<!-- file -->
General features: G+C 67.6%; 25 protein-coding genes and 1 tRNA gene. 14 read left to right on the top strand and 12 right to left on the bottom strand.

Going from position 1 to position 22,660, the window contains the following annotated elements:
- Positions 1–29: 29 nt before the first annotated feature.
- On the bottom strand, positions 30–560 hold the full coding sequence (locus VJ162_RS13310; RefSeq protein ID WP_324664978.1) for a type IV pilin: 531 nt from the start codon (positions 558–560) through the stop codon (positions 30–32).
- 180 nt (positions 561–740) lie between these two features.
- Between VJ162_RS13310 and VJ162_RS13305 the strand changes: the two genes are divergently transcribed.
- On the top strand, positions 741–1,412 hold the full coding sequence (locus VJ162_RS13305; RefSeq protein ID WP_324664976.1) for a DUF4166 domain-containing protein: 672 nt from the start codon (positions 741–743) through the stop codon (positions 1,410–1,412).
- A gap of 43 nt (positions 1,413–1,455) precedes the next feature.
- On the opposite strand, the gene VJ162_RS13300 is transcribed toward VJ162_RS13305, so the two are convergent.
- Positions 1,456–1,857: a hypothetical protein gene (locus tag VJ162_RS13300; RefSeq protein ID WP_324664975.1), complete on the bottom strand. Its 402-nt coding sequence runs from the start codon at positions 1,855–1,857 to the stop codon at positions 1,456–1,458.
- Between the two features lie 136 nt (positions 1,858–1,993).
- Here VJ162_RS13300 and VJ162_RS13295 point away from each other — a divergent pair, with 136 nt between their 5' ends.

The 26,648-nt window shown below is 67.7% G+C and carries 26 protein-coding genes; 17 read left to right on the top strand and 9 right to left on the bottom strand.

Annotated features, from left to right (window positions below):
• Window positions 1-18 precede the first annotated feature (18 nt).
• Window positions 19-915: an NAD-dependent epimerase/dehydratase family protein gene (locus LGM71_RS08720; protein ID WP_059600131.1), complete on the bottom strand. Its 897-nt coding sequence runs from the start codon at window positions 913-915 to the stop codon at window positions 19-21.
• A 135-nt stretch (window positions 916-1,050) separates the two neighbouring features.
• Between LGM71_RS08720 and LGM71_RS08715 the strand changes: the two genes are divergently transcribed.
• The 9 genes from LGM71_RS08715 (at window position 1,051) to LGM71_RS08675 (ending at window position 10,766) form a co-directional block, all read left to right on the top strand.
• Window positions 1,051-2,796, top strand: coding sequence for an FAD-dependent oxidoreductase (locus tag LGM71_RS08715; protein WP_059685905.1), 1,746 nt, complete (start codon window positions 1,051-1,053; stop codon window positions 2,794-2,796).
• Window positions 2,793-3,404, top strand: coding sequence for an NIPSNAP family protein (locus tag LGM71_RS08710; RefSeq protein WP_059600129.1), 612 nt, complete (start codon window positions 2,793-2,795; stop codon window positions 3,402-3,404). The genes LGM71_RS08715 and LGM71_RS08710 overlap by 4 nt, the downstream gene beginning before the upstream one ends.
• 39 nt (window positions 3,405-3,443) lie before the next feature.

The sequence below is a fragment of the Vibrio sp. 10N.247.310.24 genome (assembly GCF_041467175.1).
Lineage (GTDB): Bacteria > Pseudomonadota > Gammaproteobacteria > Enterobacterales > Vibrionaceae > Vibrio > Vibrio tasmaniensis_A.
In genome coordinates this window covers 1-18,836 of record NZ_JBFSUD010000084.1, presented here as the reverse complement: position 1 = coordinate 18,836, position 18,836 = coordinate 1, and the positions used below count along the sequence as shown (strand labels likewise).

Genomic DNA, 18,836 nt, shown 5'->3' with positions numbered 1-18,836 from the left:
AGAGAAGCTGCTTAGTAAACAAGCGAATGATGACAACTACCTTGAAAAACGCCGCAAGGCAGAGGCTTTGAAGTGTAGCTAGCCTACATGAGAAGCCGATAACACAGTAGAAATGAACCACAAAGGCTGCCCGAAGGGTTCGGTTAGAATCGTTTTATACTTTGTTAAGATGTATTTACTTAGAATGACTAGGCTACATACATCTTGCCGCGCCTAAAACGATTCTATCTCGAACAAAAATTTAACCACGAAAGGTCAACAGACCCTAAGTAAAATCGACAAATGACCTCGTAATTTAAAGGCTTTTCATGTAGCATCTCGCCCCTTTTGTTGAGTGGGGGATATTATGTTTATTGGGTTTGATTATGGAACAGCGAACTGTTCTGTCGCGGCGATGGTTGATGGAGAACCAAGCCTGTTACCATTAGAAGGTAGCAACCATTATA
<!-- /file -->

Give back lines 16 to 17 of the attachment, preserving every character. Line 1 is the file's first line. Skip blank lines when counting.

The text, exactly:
• Window positions 19-915: an NAD-dependent epimerase/dehydratase family protein gene (locus LGM71_RS08720; protein ID WP_059600131.1), complete on the bottom strand. Its 897-nt coding sequence runs from the start codon at window positions 913-915 to the stop codon at window positions 19-21.
• A 135-nt stretch (window positions 916-1,050) separates the two neighbouring features.